For polyprotic acids, we distinguish the different deprotonation equilibria and their equilibrium constants by indices, e.g. phosphoric acid dissociation is described by $K_1$, $K_2$, and $K_3$. Considering the acid/base properties of water, there are two relevant equilibria (protonating or deprotonating water once) and equilibria with at least two other species ($\ce{H4O^2+}$ and $\ce{O^2-})$. Is there a systematic nomenclature for these equilibria, maybe something like $K_1$, $K_2$, and $K_{-1}$ and $K_{-2}$?

In tables (typically in organic chemistry), molecules are often listed alongside with the $\mathrm{p}K_\mathrm{a}$ values of the conjugate acid, e.g. comparing the basicity of amines and amides. There is potential confusion with the $\mathrm{p}K_\mathrm{a}$ values of the species listed (giving a measure of how acidic they are).

Is there are good way of symbolically distinguishing the $\mathrm{p}K_\mathrm{a}$ values of the substance itself and that of its conjugate acid?

  • 1
    $\begingroup$ Isn't the simple answer that pKa should always refer to the subject compound, and any other usage (such as "the pKa of ammonia is 9.2") is incorrect even if the intended meaning is clear enough? $\endgroup$
    – Andrew
    Jan 23 at 17:15
  • $\begingroup$ For an aqueous solution, may you point to evidence of $\ce{H4O^2+}$ and $\ce{O^2-}$? So far e.g., with magnesia ($\ce{MgO}$), teaching I encountered so far was it consists of $\ce{O^2-}$ ions, however upon contact with water, these would rapidly (kinetics) deprotonate the solvent to yield $\ce{OH^-}$ hydroxide as the far more stable (thermodynamics) form. $\endgroup$
    – Buttonwood
    Jan 23 at 18:11
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    $\begingroup$ @Buttonwood I don't think twice-deprotonated or twice-protonated water exists in aqueous solution. Nevertheless, folks want to attach a pKa to reactions even when they aren't observed to show how they don't occur. $\endgroup$ Jan 23 at 20:41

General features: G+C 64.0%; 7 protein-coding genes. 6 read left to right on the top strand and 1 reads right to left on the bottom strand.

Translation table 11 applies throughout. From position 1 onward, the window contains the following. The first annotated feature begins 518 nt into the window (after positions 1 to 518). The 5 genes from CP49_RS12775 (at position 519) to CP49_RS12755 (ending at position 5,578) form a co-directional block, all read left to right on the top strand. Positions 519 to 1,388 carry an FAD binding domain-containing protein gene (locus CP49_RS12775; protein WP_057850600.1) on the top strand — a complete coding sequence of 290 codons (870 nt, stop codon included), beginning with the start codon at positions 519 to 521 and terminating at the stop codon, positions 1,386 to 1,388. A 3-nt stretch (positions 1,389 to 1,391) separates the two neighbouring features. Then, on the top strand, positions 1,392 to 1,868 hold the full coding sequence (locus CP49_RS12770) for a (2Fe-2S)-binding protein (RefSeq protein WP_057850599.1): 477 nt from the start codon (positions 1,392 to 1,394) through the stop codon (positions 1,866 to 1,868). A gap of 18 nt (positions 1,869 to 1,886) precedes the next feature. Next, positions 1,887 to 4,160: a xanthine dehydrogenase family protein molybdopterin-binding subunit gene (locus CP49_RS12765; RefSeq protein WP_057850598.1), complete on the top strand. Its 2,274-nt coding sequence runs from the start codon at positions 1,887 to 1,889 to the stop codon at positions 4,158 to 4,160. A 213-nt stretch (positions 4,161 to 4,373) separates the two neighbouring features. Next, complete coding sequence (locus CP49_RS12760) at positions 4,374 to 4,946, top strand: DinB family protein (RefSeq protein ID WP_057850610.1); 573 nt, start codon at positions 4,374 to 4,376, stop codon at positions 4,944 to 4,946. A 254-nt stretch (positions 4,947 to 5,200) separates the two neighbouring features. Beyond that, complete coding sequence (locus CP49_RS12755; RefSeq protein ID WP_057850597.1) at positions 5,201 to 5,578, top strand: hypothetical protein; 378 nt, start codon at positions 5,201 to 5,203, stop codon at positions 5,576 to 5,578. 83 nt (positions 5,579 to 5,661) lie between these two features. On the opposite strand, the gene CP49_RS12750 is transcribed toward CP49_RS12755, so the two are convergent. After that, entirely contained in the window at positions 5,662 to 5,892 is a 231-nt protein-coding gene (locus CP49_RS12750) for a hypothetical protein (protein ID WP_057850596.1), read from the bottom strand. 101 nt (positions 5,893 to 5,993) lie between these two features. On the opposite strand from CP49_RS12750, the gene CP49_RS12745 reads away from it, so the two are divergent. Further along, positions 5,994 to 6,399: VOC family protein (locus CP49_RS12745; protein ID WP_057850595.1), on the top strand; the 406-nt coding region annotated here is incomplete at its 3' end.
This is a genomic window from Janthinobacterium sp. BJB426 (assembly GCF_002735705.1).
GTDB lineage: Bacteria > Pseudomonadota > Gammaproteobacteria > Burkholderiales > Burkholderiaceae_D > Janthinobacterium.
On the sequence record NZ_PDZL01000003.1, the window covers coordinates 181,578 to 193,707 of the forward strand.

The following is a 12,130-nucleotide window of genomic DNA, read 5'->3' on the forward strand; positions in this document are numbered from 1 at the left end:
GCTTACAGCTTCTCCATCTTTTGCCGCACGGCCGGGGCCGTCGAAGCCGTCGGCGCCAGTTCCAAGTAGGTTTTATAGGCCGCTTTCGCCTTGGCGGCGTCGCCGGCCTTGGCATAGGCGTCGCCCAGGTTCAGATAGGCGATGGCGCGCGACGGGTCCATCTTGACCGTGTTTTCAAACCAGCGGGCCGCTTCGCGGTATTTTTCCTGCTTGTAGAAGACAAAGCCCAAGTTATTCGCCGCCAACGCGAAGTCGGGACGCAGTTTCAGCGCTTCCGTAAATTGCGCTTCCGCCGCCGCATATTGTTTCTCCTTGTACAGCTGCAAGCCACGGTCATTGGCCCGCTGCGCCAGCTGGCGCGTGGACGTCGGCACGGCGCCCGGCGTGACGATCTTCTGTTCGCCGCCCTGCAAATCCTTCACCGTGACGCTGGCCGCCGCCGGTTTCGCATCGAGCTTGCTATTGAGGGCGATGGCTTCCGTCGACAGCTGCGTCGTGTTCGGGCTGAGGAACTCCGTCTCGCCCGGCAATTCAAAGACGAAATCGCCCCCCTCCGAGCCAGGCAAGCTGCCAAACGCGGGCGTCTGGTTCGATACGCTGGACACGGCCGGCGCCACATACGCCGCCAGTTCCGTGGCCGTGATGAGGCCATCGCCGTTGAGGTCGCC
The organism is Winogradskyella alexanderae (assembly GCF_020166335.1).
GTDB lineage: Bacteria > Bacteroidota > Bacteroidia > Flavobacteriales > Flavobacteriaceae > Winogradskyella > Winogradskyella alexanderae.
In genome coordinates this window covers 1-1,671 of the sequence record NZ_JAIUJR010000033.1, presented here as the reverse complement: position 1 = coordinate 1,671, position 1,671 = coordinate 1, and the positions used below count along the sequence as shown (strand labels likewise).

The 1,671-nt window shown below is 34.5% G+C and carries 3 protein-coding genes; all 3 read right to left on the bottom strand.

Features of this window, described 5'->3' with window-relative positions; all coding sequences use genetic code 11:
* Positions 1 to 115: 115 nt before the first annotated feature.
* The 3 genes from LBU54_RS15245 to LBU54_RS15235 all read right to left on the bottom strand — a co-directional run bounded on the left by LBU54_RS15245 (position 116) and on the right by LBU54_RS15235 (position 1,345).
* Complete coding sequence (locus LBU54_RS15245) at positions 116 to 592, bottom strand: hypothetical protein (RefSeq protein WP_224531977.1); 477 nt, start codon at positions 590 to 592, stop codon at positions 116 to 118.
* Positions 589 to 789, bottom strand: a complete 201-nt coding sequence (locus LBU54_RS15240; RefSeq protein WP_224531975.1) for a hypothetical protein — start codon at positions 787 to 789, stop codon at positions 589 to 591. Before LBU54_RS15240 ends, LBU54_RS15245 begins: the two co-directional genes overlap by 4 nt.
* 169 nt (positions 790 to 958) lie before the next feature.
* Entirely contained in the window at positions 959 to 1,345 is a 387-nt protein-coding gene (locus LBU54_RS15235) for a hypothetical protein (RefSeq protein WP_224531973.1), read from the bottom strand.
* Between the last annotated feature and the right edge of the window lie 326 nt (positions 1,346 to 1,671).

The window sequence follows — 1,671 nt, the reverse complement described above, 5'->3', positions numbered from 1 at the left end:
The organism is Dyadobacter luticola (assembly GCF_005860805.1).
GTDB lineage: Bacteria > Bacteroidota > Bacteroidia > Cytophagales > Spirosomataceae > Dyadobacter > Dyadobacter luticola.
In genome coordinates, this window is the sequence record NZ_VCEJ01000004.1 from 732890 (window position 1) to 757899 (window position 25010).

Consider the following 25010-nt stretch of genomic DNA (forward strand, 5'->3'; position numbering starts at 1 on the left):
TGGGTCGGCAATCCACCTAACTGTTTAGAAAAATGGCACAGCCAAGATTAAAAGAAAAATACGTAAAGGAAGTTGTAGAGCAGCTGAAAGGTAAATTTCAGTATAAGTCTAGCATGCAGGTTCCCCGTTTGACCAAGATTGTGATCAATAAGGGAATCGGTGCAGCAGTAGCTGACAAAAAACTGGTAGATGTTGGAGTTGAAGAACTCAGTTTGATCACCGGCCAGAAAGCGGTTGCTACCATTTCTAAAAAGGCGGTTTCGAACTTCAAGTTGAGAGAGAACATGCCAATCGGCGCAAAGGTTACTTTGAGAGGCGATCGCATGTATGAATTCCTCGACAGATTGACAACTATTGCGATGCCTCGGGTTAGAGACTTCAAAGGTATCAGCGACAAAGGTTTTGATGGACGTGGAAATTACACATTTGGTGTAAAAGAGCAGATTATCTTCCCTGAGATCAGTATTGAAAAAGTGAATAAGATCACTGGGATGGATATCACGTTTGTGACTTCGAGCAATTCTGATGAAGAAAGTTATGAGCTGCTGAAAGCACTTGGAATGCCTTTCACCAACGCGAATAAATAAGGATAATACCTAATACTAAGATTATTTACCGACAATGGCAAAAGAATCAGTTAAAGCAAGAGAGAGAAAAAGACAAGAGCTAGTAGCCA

• $\begingroup$ @Andrew That would be nice. However, sometimes the intent is to show that a substance will not act as a base by stating a very high pKa of the corresponding conjugage acid (which does not have a common name because it does not form readily). $\endgroup$ Jan 23 at 20:45

1 Answer 1


Clayden et al. [1, p. 174] suggest to use $\mathrm{p}K_\mathrm{aH}$ (however, they merely introduce the symbol once and never use it again in the book relying solely on $\mathrm{p}K_\mathrm{a}$):

The ‘$\mathrm{p}K_\mathrm{a}\text{s}$’ of bases

Chemists often say things like ‘the $\mathrm{p}K_\mathrm{a}$ of triethylamine is about 10.’ (It’s actually 11.0 but 10 is a good number to remember for typical amines). This may surprise you as triethylamine has no acidic hydrogens. What they mean is of course this: ‘the $\mathrm{p}K_\mathrm{a}$ of the conjugate acid of triethylamine is about 10.’ Another way to put this is to write ‘the $\mathrm{p}K_\mathrm{aH}$ of triethylamine is about 10.’ The subscript ‘$\mathrm{aH}$’ refers to the conjugate acid.

Note that older literature used $\mathrm{p}K_\mathrm{b}$ written for the equilibrium

$$\ce{B + H2O <=> BH+ + OH-}\quad K_\mathrm{b} = \frac{[\ce{BH+}][\ce{OH-}]}{[\ce{B}]}\tag{1}$$

instead of uniform equilibrium with conjugate acid

$$\ce{BH+ <=> B + H+}\quad K_\mathrm{a} = \frac{[\ce{B}][\ce{H+}]}{[\ce{BH+}]}\tag{2}$$

and suggesting to use a relation

$$\mathrm{p}K_\mathrm{a} + \mathrm{p}K_\mathrm{b} = \mathrm{p}K_\mathrm{w} = 14.00~(\text{at}~\pu{25 °C}),\tag{3}$$

which was not only inconvenient for comparison between two scales for acidity (for example, see What is the importance of using a pKa value instead of a pKb value when describing drug chemistry?), but was a source of errors when one didn't pay attention for what temperature the value was reported (i.e. at $\pu{20 °C}$ $\mathrm{p}K_\mathrm{w}$ is $14.17,$ not $14.00).$ There is also a conceptual flaw in using $\mathrm{p}K_\mathrm{b}$ [2, pp. 195–196]:

Today the use of $K_\mathrm{b}$ is avoided because it does not touch the heart of the matter, namely: an acid produces hydrogen ions and a base receives them. Thus both acids and bases are best related in terms of a single quantity, their affinity for the hydrogen ion. Such a relationship requires the use of the acidic constant $(K_\mathrm{a})$ for both acids and bases.


  1. Clayden, J.; Greeves, N.; Warren, S. G. Organic Chemistry, 2nd ed.; Oxford University Press: Oxford; New York, 2012. ISBN 978-0-19-927029-3.
  2. Albert, A. The Determination of Ionization Constants: A Laboratory Manual, 3rd ed.; Springer Netherlands: Dordrecht, 1984. ISBN 978-94-009-5548-6.

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